Monday, November 28, 2011

The Beer Experts Have Expressed Their Polite Silence on Habenero Chili Stout

You'd think after the last three batches of home brew that ranged from barely drinkable to down right awful, I should just give up brewing altogether.  But then, there have been times running where long term fatigue and multiple injuries lead to pain and frustration for weeks and months on end.   It happens to a lot of runners, and you need just keep working through the difficulties and find ways to correct the problems to eventually come through it a wiser runner than before.  So in that spirit, I just kept at it with home brewing.  Of course, it is also possible the culmulation of all those slight jolts to my head with each running footstrike over 30 years has resulted in a certain level of  brain damage which clouds my judgement.

So whether motivated by positive thinking or simple brain dysfunction, I decided to brew a Habenero Chile Stout feeling slightly confident I'd isolated the source of the contamination that soured my last brews.  You may reasonably ask "Why on earth would you brew something like that?".  I would like to answer the strong, roasty flavors of stout and stimulating Habenero chiles are part of my personality, vision, and creativity as a brewer.  But the more honest answer is that agressively roasted malts and hot chiles are great at masking any off-flavors lurking around in the brew.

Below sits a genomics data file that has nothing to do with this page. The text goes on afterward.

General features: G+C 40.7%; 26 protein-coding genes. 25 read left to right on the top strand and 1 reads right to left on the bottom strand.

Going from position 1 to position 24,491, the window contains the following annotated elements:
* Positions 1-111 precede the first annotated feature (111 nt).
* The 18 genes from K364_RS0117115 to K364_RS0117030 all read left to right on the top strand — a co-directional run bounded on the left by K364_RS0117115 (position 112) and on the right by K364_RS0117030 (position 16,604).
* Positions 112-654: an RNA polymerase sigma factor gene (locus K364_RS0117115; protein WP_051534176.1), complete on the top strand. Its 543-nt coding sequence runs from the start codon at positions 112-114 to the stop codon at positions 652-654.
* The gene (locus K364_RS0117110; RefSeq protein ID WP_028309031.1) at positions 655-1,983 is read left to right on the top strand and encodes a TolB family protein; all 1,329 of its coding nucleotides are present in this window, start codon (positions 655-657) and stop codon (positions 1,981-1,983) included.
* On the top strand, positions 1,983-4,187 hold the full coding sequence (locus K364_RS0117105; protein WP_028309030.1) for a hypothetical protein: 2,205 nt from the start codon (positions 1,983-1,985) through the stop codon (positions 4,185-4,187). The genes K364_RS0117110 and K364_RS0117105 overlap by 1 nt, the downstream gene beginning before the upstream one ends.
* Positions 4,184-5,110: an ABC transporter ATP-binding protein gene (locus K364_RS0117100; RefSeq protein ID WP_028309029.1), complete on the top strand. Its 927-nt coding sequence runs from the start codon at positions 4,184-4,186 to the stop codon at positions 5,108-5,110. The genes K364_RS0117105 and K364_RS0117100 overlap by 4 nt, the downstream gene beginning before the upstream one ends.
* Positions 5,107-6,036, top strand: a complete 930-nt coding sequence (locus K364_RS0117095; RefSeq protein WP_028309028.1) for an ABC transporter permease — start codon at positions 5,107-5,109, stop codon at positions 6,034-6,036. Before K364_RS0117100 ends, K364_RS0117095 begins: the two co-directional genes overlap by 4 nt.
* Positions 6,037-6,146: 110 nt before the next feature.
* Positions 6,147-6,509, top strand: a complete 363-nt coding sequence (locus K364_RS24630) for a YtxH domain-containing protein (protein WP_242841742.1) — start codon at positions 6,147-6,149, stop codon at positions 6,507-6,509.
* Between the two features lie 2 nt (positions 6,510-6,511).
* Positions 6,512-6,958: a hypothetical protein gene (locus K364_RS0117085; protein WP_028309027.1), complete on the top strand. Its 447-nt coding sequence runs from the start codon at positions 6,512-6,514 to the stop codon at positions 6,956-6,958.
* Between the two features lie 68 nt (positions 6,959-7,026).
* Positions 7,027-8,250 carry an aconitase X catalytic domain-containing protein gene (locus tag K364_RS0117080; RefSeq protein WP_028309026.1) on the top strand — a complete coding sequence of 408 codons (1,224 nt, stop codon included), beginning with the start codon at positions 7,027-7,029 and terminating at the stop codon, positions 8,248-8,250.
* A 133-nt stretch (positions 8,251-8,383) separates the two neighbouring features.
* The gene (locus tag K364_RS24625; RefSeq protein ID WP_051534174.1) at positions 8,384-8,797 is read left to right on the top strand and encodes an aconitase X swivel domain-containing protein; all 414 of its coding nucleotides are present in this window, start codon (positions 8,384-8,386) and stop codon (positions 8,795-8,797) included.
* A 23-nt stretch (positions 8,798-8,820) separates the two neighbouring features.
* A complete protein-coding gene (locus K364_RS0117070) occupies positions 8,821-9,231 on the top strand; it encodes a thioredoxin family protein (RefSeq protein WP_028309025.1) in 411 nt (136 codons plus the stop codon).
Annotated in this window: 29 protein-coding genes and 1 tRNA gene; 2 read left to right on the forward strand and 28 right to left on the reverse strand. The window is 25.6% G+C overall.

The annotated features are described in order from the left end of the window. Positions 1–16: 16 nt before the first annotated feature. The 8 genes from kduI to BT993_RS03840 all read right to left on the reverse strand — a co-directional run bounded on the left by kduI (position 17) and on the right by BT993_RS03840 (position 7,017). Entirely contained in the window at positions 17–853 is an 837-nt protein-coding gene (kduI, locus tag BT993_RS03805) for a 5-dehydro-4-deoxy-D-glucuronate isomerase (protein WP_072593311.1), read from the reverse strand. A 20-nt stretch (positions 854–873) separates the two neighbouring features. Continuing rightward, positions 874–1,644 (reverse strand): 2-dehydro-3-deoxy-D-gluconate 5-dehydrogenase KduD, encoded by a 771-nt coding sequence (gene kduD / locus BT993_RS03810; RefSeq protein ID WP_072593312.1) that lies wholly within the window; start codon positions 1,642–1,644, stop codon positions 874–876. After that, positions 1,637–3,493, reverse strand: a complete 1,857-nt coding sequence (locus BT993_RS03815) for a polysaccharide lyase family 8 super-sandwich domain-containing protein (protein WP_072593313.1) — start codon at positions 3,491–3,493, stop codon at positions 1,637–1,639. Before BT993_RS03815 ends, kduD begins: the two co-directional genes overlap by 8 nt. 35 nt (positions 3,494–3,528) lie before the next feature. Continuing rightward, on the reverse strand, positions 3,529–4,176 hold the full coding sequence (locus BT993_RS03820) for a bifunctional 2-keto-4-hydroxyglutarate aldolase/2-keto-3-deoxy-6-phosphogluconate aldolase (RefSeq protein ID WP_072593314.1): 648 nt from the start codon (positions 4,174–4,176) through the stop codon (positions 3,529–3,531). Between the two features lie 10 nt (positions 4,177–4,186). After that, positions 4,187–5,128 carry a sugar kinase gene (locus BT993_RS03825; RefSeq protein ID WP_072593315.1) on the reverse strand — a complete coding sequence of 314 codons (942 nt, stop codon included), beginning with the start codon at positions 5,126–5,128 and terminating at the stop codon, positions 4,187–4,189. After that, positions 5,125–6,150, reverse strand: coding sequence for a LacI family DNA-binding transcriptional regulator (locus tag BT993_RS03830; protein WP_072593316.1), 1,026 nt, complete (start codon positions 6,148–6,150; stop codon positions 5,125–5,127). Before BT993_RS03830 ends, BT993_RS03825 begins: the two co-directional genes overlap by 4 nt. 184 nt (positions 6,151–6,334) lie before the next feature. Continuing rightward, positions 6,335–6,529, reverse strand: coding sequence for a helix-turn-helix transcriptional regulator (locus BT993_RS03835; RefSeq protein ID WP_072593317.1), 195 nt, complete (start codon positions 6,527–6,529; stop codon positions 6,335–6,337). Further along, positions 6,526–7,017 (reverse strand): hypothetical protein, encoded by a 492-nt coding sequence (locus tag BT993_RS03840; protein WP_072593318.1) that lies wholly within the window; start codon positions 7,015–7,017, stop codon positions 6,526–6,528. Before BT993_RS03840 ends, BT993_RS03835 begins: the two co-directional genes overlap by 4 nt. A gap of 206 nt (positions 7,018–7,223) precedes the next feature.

For the recipe, I used Randy Mosher's Black Ship Pirate Stout from his excellent book Radical Brewing.

5.5 lbs Amber Dry Extract
1.5 lbs Black Patent Malt
1.5 lbs Dark Molassess
1.0 lbs Dark Crystal Malt
5 gallons distalled water

1.0 once Willamette Hops (90 minutes)
2.0 onces Styrian Golding (30 minutes)

After mashing and sparging the grain, the resulting wort and powered extract was boiled for 90 minutes.  With five minutes left in the boil, I added this spice mix:

1/2 tablespoon fresh ground pepper
1/2 tablespoon commercial chili powder
1/8 teaspoons Habenero chile powder

English Ale Yeast was used to fermet the brew, which was racked to a secondary in three weeks, and then bottled two weeks later.

The idea was to replicate Mexican chocolate, with a little heat mingling with the roasty chocolate flavors.  I'd say this came close.  You can certainly detect the heat from the Habeneros.  Its strong, but I didn't find it overpowering, and it takes front stage to a complex roasted malt background.   I'll also add that the heat from the chiles mellowed after the bottles had aged after 3-4 weeks.   I thought it was and interesting and unique beer, but then since I brewed it, I'm bound to be biased.